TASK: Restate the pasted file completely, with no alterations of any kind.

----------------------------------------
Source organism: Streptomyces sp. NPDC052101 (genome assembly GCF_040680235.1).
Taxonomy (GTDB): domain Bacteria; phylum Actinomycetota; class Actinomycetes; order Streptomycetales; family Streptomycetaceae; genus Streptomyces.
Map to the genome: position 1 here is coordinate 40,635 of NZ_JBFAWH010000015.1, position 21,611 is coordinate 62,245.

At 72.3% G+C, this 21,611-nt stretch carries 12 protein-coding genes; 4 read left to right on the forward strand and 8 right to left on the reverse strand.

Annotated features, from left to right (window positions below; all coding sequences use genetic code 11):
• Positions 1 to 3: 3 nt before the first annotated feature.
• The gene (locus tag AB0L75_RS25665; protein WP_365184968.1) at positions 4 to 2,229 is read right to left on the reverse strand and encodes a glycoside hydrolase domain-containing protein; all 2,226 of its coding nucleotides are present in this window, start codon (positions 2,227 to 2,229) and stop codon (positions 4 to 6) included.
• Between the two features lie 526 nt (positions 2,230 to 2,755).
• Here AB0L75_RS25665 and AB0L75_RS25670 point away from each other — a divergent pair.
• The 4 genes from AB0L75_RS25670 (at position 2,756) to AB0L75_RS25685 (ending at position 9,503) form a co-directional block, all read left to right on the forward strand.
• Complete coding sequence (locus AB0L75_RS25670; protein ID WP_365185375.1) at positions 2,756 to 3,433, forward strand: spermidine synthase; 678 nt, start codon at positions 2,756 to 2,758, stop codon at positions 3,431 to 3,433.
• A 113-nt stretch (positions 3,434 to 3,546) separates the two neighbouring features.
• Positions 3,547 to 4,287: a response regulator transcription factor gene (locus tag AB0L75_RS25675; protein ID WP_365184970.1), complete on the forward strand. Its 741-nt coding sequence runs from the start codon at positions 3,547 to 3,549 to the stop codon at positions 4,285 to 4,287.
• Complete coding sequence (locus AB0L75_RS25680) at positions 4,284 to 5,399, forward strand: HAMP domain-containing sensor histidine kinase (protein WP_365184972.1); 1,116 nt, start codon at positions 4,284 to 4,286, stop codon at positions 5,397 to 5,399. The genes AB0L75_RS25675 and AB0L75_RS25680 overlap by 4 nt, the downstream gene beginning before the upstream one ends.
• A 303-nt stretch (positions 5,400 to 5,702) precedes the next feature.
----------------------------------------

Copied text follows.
Source organism: Streptomyces sp. NPDC052101 (genome assembly GCF_040680235.1).
Taxonomy (GTDB): domain Bacteria; phylum Actinomycetota; class Actinomycetes; order Streptomycetales; family Streptomycetaceae; genus Streptomyces.
Map to the genome: position 1 here is coordinate 40,635 of NZ_JBFAWH010000015.1, position 21,611 is coordinate 62,245.

At 72.3% G+C, this 21,611-nt stretch carries 12 protein-coding genes; 4 read left to right on the forward strand and 8 right to left on the reverse strand.

Annotated features, from left to right (window positions below; all coding sequences use genetic code 11):
• Positions 1 to 3: 3 nt before the first annotated feature.
• The gene (locus tag AB0L75_RS25665; protein WP_365184968.1) at positions 4 to 2,229 is read right to left on the reverse strand and encodes a glycoside hydrolase domain-containing protein; all 2,226 of its coding nucleotides are present in this window, start codon (positions 2,227 to 2,229) and stop codon (positions 4 to 6) included.
• Between the two features lie 526 nt (positions 2,230 to 2,755).
• Here AB0L75_RS25665 and AB0L75_RS25670 point away from each other — a divergent pair.
• The 4 genes from AB0L75_RS25670 (at position 2,756) to AB0L75_RS25685 (ending at position 9,503) form a co-directional block, all read left to right on the forward strand.
• Complete coding sequence (locus AB0L75_RS25670; protein ID WP_365185375.1) at positions 2,756 to 3,433, forward strand: spermidine synthase; 678 nt, start codon at positions 2,756 to 2,758, stop codon at positions 3,431 to 3,433.
• A 113-nt stretch (positions 3,434 to 3,546) separates the two neighbouring features.
• Positions 3,547 to 4,287: a response regulator transcription factor gene (locus tag AB0L75_RS25675; protein ID WP_365184970.1), complete on the forward strand. Its 741-nt coding sequence runs from the start codon at positions 3,547 to 3,549 to the stop codon at positions 4,285 to 4,287.
• Complete coding sequence (locus AB0L75_RS25680) at positions 4,284 to 5,399, forward strand: HAMP domain-containing sensor histidine kinase (protein WP_365184972.1); 1,116 nt, start codon at positions 4,284 to 4,286, stop codon at positions 5,397 to 5,399. The genes AB0L75_RS25675 and AB0L75_RS25680 overlap by 4 nt, the downstream gene beginning before the upstream one ends.
• A 303-nt stretch (positions 5,400 to 5,702) precedes the next feature.